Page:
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CitySmart Blog

Tuesday, January 30, 2018
Cale Collins, Network Infrastructure Consultant

Cale CollinsOn December 17, 2017, the Hartsfield–Jackson Atlanta International Airport experienced a power outage that lasted for about 11 hours. The outage was disastrous on all levels because:

  • An electrical fire destroyed both the main power system and the backup system that were located right next to each other.
  • The outage lasted far longer than airport security experts said should happen.
  • Passengers had very little idea what was going on most of the time.
  • Airlines lost millions of dollars in revenue (with Delta alone losing up to $50 million).
  • As the world’s busiest airport, flights were massively disrupted around the world.

The shocker? Hartsfield–Jackson Atlanta International Airport did not have a clear plan for a power outage that took out the entire airport.

Your city may not be the world’s busiest airport but you can learn some important lessons about your disaster recovery plan from this actual disaster.

1. Create a true disaster recovery plan that accounts for a complete disaster.

You’re not building a “mild inconvenience recovery plan.” Disaster recovery needs to mean what it says. What happens when a real disaster hits like a massive power outage, a tornado, a flood, or a fire? Then, work backward from there. For example:

  • Who’s here?
  • What are the priorities?
  • How will you get your technology up and running after a disaster?
  • What data will you restore, and in what order?
  • What contingency plans will you create while specific data and information is not accessible?

2. Ensure that you have an offsite data backup component as a part of your disaster recovery plan.

If a disaster strikes, then your backups cannot exist in the same physical location as the information you’re backing up—even if they are right next door. You will need a distant offsite component as a part of your disaster recovery plan to ensure that your information is protected. Ideally, that offsite backup is stored in a geographical location far from your city. During a disaster, your data is safe—and you’re even able to access it while you wait for new equipment to arrive. By having an offsite data backup component, you also make sure you don’t have a single point of failure.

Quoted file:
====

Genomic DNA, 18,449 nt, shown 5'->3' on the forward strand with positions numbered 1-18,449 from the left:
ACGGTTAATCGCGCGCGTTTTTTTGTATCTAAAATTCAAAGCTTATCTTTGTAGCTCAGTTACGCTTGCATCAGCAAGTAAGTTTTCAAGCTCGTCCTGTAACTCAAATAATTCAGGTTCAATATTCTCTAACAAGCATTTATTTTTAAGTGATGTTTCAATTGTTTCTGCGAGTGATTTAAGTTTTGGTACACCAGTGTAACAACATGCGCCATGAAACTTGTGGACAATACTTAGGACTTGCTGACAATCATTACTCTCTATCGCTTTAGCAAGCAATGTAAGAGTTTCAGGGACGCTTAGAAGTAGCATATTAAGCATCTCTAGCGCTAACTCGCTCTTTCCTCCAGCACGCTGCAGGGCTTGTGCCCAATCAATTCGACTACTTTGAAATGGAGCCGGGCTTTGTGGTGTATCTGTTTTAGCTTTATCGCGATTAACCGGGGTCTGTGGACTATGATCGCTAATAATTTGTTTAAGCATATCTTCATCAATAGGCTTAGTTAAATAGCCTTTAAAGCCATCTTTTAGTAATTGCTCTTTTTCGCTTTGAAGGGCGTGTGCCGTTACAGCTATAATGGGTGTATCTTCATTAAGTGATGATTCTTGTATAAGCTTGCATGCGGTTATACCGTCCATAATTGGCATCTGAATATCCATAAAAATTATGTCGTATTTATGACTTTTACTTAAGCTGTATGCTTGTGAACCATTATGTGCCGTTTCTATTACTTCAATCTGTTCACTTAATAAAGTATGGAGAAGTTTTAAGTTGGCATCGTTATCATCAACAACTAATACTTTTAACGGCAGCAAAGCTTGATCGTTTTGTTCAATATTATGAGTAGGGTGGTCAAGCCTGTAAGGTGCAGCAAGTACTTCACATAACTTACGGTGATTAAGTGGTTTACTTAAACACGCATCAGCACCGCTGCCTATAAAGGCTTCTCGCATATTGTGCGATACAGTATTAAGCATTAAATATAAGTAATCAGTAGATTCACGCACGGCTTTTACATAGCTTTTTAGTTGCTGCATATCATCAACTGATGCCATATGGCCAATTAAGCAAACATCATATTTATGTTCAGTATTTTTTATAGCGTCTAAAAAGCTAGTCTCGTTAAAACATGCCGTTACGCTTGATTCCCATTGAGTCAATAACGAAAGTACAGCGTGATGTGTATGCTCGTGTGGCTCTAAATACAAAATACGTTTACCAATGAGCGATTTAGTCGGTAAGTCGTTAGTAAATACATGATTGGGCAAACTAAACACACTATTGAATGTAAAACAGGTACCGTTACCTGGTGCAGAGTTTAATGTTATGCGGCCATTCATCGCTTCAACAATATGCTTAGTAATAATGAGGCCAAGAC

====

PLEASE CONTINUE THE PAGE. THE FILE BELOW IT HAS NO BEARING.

3. Test your disaster recovery plan.

The City of Atlanta and the Hartsfield–Jackson Atlanta International Airport admitted later that they had plans for partial outages but not a plan for a full outage because it was a “one in a million chance.” However, that’s the entire point of a disaster recovery plan. Be prepared for the worst that can happen. If you can handle the absolute worst-case scenario, then you can handle less serious scenarios.

The only way to know that you will be able to handle that worst-case scenario is to test your plan. And yes, test your plan regularly. Is your critical data actually getting backed up? Are you able to recover your data and use it in an operable fashion if a disaster hits? It’s not uncommon to find cities that never test data backups and find out too late that they do not work. By testing on a regular basis, you ensure that your disaster recovery solution works. You are not hoping that it does—you know that it does.

4. Include communication as part of your plan.

While not a technical component, communication is essential and should form part of your disaster recovery plan—both communicating to citizens and communicating internally to your staff. The Hartsfield–Jackson Atlanta International Airport communicated poorly to people and the media—leading to a lot of uncertainty, fear, and conjecture.

In case of a disaster, who will communicate to the public? Who will communicate to city staff? What happens if someone is unable to fulfill their duties? Who takes over? Communicating basic information such as the nature of the problem, how long it will take to get resolved, and what contingency plans are activated in the meantime will help you manage uncertainty. Otherwise, people panicking and barraging you with questions just adds more problems to your plate.

Learning from the Hartsfield–Jackson Atlanta International Airport’s power outage can save you some unnecessary trouble in case a disaster hits your city. Citizens depend upon you to safeguard important information and keep city operations running no matter what happens. They will depend upon 911, public safety, and city hall after a flood, tornado, or other catastrophe. If you plan and test for the worst, then you have the confidence of knowing you will be able to handle any disaster.

Need help with your disaster recovery plan? Reach out to us today.